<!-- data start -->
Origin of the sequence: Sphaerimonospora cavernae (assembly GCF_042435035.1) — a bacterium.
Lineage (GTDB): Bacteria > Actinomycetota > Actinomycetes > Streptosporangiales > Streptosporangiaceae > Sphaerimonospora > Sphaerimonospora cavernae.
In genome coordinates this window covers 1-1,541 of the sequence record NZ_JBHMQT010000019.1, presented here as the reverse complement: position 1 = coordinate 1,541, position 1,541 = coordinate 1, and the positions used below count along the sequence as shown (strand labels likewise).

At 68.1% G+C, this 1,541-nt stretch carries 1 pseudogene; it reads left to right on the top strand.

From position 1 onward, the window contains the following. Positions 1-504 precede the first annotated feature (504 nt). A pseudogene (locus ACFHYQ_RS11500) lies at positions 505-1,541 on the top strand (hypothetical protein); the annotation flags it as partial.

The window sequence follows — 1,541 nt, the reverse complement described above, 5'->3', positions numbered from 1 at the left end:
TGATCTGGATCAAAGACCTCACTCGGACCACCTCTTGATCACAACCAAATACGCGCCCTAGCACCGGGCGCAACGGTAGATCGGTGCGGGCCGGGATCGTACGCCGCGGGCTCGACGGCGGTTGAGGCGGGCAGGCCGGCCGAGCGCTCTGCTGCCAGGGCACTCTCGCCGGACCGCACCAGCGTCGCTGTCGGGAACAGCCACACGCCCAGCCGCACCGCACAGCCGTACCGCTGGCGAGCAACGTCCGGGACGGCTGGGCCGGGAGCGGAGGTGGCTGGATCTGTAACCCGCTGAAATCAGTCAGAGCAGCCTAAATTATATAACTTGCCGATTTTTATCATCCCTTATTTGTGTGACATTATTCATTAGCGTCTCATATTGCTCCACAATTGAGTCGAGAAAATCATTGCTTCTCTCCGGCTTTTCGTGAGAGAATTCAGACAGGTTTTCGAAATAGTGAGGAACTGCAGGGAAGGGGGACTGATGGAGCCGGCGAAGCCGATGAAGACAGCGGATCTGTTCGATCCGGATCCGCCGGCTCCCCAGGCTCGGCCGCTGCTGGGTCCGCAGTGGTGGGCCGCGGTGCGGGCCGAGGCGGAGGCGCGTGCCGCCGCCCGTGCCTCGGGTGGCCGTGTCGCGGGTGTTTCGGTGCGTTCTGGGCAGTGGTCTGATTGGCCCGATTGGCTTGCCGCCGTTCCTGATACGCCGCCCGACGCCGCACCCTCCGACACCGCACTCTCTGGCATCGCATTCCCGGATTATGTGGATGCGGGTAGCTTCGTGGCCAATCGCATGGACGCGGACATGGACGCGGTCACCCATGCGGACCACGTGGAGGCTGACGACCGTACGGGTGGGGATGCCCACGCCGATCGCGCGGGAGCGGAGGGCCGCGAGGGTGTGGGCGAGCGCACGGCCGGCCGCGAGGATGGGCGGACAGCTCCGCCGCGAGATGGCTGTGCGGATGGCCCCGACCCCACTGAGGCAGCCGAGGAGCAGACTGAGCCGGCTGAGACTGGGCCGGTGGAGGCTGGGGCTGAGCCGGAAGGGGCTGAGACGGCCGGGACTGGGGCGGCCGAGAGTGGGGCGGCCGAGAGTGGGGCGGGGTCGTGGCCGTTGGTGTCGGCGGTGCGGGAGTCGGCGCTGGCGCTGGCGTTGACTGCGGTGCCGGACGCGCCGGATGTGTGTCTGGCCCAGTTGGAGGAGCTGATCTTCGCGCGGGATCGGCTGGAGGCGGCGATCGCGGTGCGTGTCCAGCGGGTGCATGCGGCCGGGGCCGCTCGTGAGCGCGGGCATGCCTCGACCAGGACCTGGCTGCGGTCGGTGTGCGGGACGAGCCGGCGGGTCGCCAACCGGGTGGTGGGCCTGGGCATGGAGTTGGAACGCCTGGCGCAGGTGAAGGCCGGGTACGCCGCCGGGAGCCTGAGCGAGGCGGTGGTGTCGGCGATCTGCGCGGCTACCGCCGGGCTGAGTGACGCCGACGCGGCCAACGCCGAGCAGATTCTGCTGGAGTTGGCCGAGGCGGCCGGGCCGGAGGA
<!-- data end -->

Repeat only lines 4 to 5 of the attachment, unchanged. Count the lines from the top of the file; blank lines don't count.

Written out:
At 68.1% G+C, this 1,541-nt stretch carries 1 pseudogene; it reads left to right on the top strand.

From position 1 onward, the window contains the following. Positions 1-504 precede the first annotated feature (504 nt). A pseudogene (locus ACFHYQ_RS11500) lies at positions 505-1,541 on the top strand (hypothetical protein); the annotation flags it as partial.